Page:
RSA Research Unit Hunts Cyber-Threats 'That Don't Have Names'

 
 
By Robert J. Mullins  |  Posted 2012-07-25 Email Print this article Print
 
 
 
 
 
 
 

NEWS ANALYSIS: As members of the cyber-security industry gather for the Black Hat 2012 conference, one industry researcher says the key to better IT security is to identify the signs of attacks before they are launched.

At the Black Hat 2012 conference taking place July 21-26 in Las Vegas, cyber-security firms are sharing information on how to keep up with rapidly evolving threats. One researcher says it's not enough to fight known threats-you also have track down the developing threats as they just start to emerge.

"We focus on threats that don't have names," said Will Gragido, senior manager of the Advanced Threats Intelligence team, a newly formed unit at the cyber-security firm RSA. "We bring to light threats that are otherwise unknown."

RSA does that, Gragido explains, by analyzing network traffic patterns for "salient and actionable data" that identifies the signature of a potential threat. The research also seeks to identify "threat actors"-specific people known to be cyber-criminals-by tracking their tactics and methods.

Up until now, he said, cyber-security has been confined to several individual types of cyber-crime activity such as malware, data loss, SQL injection, Trojans and the like when a more comprehensive security approach is called for to tackle all sorts of threats. He analogized their approach to viewing a mosaic; instead of focusing on just one tile, one needs to pull back to see the full picture.

"People talk about parts of the threat landscape and [tend] to silo and compartmentalize those silos," Gragido said. "We're very fortunate in the sense that we're being allotted the opportunity to focus on the threat ecosystem."

Much of the innovation in the Advanced Threats Intelligence group comes from RSA's acquisition of NetWitness in April of 2011. NetWitness is a network monitoring platform that provides enterprises with a precise understanding of everything happening on their network. Such monitoring can detect types of data that may be leaving the enterprise network that shouldn't, such as sensitive customer data, and spot communications that can be traced to command and control environments that are associated with cyber-criminals. Without technology such as NetWitness, network administrators may not be able to detect such activity on their own.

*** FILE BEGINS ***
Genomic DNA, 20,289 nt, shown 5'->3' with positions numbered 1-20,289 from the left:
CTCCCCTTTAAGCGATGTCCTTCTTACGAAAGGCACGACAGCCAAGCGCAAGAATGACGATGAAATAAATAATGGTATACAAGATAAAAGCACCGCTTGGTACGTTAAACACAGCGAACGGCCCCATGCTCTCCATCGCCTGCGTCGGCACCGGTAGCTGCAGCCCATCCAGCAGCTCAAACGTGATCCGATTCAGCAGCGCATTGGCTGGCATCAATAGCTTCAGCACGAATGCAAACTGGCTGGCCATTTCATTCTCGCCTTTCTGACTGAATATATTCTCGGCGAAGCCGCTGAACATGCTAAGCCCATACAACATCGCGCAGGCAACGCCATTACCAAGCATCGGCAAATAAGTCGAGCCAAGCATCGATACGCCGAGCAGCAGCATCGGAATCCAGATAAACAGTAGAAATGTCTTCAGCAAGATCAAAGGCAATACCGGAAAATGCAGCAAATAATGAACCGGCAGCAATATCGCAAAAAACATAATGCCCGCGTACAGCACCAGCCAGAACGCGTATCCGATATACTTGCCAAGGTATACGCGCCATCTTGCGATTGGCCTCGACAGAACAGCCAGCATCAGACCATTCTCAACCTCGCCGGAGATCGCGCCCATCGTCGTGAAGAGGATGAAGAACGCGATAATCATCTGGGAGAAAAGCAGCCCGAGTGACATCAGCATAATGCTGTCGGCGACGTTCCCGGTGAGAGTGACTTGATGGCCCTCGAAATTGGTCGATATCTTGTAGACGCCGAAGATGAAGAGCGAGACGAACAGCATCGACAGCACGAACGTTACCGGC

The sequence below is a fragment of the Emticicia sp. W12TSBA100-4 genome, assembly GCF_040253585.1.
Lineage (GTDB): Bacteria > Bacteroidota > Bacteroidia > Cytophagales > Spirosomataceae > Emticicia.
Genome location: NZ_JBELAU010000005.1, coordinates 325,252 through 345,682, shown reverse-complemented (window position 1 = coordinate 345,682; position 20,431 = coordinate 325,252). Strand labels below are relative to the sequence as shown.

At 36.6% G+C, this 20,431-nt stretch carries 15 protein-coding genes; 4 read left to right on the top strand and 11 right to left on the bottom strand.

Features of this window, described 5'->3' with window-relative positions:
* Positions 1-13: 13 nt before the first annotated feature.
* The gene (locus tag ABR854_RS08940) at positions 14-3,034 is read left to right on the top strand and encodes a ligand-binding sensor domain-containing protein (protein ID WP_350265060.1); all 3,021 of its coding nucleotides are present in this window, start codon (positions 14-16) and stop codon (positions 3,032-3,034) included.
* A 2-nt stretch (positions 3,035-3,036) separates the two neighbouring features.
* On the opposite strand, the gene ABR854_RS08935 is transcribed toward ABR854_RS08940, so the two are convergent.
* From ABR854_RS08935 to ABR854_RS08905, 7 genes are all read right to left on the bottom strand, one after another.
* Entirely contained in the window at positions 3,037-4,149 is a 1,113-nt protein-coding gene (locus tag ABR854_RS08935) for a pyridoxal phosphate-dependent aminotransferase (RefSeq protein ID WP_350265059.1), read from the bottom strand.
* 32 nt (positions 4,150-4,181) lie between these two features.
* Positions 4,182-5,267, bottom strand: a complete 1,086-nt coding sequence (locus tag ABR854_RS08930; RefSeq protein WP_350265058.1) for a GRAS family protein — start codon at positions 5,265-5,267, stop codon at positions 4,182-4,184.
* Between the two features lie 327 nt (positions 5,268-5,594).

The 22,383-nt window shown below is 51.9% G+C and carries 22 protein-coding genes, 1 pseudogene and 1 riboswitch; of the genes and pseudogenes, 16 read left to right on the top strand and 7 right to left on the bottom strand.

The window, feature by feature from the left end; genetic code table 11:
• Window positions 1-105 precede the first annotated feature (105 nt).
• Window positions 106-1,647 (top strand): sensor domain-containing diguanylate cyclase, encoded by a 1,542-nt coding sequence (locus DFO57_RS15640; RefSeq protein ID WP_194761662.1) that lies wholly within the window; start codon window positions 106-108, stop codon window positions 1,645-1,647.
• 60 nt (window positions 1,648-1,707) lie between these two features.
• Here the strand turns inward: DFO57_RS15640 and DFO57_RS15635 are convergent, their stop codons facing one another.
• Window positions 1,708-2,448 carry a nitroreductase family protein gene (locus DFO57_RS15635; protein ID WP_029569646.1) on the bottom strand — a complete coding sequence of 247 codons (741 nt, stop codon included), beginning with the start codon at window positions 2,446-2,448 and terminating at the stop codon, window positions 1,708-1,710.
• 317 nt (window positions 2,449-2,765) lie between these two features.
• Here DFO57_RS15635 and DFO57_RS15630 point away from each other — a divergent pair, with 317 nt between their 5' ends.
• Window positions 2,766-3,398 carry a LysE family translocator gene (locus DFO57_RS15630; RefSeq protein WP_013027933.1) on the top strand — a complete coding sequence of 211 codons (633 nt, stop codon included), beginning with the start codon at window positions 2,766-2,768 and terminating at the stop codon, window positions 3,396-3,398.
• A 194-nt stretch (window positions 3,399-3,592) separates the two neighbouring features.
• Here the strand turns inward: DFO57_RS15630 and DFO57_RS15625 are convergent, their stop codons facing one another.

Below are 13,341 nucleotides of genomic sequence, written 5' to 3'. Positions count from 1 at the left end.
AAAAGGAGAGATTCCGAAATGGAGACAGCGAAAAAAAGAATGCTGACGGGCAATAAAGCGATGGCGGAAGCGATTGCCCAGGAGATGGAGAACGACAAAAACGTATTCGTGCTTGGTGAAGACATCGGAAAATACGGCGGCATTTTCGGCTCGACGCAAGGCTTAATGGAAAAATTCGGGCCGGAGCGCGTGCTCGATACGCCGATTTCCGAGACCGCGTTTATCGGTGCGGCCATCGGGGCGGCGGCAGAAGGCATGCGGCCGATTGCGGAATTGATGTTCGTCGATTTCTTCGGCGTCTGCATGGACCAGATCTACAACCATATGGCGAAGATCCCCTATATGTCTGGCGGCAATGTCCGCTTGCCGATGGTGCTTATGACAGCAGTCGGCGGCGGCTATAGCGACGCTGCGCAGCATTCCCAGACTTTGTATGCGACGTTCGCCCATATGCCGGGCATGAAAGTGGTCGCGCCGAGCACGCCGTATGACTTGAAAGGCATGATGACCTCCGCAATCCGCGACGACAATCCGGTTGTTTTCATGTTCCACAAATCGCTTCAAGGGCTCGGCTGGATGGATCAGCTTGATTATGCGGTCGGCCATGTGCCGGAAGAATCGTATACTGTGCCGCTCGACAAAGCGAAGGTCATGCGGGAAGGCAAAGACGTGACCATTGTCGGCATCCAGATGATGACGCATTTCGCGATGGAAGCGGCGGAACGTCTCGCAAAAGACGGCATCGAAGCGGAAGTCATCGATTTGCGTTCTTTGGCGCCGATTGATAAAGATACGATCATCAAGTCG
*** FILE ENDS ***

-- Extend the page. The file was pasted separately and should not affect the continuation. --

"There are a number of data types that can be provided to an organization that … unequivocally denote a condition of compromise, and that's important to be able to provide that insight for the customers," Gragido said.

Also at Black Hat, RSA introduced the FraudAction Anti Rogue App Service, which it said is designed to detect and take action against rogue mobile apps that attempt to compromise a device with malware or launch phishing attacks. As the number of mobile devices accessing the Internet grows as an alternative to wired laptop and desktop computers, the cyber-security threat is going mobile, too.

RSA cited various industry research reports that claim that 71 percent of organizations allow their employees to use their own mobile devices for company business, that 86 percent of all Android malware is a version of legitimate apps repackaged with malicious payloads, and that the number of malicious Android apps jumped to more than 20,000 in July 2012.

Other research reports cited by RSA claim that Google's Android Market for downloading apps to Android-powered smartphones and tablets, as well as third-party app sites for Android, has been plagued by a proliferation of apps that surreptitiously deliver malware onto Android devices, although malware can infect other mobile platforms, too, including Microsoft Phone 7 and Apple iOS. 

 

 
 
 
 
 
 
 
 
 
 
 

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